Just got a note from Tim Gilleand announcing the launch of his site ExploreTheWhiteHouse.com, a fantastic 3D model of the interior of the White House. It’s still in the early stages, but I hope you’ll join me in welcoming and congratulating Tim and his brothers on the work their doing. I look forward to see more of it!
Hey, what do you know? Almost 23,000 views. I never did finish the smoother version that goes inside the Oval Office and does a little tour of that….
UPDATE: Pete’s floor plans look great and are a terrific addition to the White House in Miniature exhibit; they provide some context that is a little lacking. Find the photo gallery here.
I’ve uploaded an updated version of my proposal (Powerpoint) for a real museum of the White House, using better photos and . I plant to distribute this again now, since now seems like a better time try to gain interest among legislators.
Also, President Obama came to my neck of the woods today. Unfortunately, I was off in another neck of the woods, starting a new project for my real job.
There is a questionnaire going around the Facebook White House Fanatics group. I you’re reading this, you should consider going the group; it’s the place for all manner of non-political discussions about the White House.
Anyway, here are my answers:
1. You first became aware of the White House when:
Probably the Bicentennial celebrations in 1976, when I was 9. I was very interested in the presidential election. And I’ve stayed interested ever since.
2. You became extremely fascinated with the White House when:
I always loved the White House as both history and architecture, but I only studied it as much as I studied other pieces of great architecture (the skyscrapers of New York, castles of Europe, etc.). About 2004, I started thinking how great it would be to recreate great and/or ruined architecture at full scale, like a complete and painted Parthenon. But I was more attracted to the White House (and also 10 Downing Street) than I was the Parthenon and found a huge amount of detail available about it (less so about 10 Downing Street). And the more I found, the more I wanted to know.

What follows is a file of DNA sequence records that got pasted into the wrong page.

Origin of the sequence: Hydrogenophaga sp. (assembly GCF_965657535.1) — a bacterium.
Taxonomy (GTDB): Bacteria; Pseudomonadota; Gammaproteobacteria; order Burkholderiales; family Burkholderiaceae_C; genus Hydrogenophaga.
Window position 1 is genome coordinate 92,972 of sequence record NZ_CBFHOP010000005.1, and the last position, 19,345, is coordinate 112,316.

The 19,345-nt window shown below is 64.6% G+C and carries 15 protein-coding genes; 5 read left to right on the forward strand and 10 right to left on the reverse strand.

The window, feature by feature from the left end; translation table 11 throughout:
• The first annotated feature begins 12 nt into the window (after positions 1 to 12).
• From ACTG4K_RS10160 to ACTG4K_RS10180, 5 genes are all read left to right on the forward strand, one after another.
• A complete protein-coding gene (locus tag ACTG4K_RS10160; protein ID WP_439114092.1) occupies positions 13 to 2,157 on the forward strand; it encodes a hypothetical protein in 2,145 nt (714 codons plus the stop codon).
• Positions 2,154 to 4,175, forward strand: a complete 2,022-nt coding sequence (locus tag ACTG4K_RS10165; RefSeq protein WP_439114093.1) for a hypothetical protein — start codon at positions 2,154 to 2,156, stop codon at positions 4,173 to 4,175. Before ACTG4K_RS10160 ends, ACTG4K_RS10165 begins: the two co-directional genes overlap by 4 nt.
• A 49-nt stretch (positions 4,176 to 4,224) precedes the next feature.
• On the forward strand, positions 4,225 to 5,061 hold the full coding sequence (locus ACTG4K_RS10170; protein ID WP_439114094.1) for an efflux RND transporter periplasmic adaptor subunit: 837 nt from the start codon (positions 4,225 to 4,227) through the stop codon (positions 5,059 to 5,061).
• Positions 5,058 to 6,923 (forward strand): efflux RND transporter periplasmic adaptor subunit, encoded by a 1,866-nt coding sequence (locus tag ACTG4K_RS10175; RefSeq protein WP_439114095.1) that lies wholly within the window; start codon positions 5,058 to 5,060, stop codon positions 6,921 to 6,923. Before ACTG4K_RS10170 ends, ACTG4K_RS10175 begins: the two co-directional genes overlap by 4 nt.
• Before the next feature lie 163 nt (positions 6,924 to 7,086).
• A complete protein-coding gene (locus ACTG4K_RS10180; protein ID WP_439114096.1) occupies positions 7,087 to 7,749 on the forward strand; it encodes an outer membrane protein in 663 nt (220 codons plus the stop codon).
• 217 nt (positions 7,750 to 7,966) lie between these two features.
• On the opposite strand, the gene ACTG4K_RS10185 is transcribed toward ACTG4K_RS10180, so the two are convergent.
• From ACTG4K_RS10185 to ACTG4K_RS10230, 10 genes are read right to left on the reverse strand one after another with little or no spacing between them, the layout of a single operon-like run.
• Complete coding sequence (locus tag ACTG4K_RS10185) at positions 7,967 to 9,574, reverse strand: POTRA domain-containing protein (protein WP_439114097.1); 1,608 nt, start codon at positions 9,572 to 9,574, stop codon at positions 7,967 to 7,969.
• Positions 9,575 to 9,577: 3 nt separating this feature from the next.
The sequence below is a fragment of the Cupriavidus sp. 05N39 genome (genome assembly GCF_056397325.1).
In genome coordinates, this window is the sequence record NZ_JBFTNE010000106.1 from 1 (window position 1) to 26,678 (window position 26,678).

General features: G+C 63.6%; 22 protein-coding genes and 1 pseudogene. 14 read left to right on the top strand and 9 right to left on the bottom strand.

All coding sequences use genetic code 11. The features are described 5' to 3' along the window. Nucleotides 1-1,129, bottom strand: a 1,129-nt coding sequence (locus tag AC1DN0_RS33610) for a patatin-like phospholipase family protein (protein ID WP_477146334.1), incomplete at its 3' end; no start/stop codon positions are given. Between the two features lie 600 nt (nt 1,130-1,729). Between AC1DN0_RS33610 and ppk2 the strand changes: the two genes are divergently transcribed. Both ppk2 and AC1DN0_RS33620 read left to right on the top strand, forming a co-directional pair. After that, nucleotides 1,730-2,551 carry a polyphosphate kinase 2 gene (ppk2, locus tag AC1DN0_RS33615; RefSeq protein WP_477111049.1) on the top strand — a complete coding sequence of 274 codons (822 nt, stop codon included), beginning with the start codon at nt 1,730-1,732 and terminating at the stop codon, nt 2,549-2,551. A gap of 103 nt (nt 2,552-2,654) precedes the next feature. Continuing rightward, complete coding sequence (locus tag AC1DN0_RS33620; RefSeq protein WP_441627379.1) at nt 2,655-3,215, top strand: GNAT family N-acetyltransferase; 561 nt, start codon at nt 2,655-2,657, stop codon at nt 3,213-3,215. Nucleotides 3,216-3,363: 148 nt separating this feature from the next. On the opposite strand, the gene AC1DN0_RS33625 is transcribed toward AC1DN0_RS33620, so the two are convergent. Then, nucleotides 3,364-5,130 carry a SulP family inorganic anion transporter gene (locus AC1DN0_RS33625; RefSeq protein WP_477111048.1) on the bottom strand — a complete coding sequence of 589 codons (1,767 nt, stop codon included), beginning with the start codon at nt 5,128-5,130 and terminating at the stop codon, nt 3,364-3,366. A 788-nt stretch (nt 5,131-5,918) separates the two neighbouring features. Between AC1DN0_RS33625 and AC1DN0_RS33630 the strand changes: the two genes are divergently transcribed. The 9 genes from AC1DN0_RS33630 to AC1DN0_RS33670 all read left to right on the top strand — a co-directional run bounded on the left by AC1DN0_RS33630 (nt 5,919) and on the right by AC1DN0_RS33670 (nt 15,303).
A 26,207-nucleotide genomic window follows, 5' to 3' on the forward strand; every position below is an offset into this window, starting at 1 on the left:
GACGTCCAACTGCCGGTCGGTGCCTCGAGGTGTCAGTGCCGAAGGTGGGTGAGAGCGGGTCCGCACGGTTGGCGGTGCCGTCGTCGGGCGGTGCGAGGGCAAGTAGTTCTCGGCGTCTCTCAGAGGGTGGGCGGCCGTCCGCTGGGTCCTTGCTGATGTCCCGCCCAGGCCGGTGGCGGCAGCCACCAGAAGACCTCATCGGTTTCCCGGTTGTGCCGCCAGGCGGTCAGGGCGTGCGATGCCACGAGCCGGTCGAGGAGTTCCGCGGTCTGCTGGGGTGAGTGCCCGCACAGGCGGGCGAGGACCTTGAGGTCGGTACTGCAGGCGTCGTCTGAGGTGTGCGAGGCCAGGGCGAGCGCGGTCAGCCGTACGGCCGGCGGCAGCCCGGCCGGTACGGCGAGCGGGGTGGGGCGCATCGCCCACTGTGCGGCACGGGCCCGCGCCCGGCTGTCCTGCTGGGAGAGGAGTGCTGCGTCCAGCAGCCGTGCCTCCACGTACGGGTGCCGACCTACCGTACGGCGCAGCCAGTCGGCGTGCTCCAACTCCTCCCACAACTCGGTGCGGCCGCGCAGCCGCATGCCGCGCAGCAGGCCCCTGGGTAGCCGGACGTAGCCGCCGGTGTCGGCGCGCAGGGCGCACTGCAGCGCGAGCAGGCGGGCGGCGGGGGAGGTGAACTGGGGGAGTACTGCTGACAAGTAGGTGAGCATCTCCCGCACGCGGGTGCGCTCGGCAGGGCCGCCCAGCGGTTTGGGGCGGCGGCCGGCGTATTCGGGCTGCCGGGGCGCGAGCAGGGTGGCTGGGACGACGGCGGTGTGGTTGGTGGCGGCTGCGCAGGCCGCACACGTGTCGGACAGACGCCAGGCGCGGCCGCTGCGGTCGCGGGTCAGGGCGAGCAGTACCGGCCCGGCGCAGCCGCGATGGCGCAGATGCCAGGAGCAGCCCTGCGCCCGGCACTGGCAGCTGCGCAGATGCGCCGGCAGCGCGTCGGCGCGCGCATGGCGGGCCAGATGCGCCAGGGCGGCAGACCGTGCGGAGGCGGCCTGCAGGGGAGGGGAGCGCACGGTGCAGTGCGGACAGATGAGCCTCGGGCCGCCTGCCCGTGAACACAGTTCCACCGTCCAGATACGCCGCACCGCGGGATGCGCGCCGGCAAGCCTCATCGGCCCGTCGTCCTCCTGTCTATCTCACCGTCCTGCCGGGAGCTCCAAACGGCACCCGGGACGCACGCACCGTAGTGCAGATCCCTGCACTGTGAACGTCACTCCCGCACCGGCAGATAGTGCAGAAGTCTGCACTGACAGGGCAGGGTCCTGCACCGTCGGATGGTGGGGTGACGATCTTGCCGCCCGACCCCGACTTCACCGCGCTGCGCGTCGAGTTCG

3. Your favorite room at the White House is:
The hiddenest nooks and crannies.
4. If I could have an extremely accurate copy of any object in the White House it would be:
The Reagan Oval Office rug, altho Lord knows what I’d do with it.
5. If you were to save 3 objects from a fire, they would be:
1) The Gilbert Stuart portrait of Washington.
2) The Monroe Bellangé sofa.
3) Lincoln’s hand-written Gettysburg Address.
6. If you could visit the White House in any 2 periods in history, you would choose:
I’d love to see the fresh young Jefferson White House and the stuffy late-Victorian White House, say 1893, so I could follow Frances Benjamin Johnston around as her photo assistant.
7. The room you would most like to change is:
I would turn the Queens’ Bedroom suite in a Washington Bedroom suite.
8. How many times have you visited the White House?
Just once from the outside. I should have gone when getting a tour was easy!
9. Your favorite story about the White House:
LBJ demanding an absurd, high-pressure, multi-nozzle shower. That guy was America’s crazy uncle.
10. Your least favorite object in the White House:
Probably the new Green Room rug or else the gold dining chairs.
11. Do you favor the North Portico or the South Portico:
South Portico; it gets all the sun. I have a 16×20 photo I shot of it hanging in my study.
12. You’re an invited overnight guest, where do you hope to dine and sleep?
I’d like a dinner in the Blue Room and a sleeping bag in the Solarium. Who am I kidding? I wouldn’t sleep. I would creep around the basement all night with a sketchbook, tape measure, and camera.
13. If you could give a gift to the White House it would be:
A lost set of early Daguerreotypes, documenting all the interiors, hand-tinted by artists working inside the mansion for accuracy.
14. Your favorite state china service is:
Wilson, with Roosevelt a close second.
15. The best you remember the White House looking in photographs or in video:
I like it in night shots, especially with the West Wing burning the midnight oil.
16. First reactions to visiting the White House:
There’s a lot of junk hidden in the trees on the east side. I think I saw Susan Ford’s Mustang up on blocks.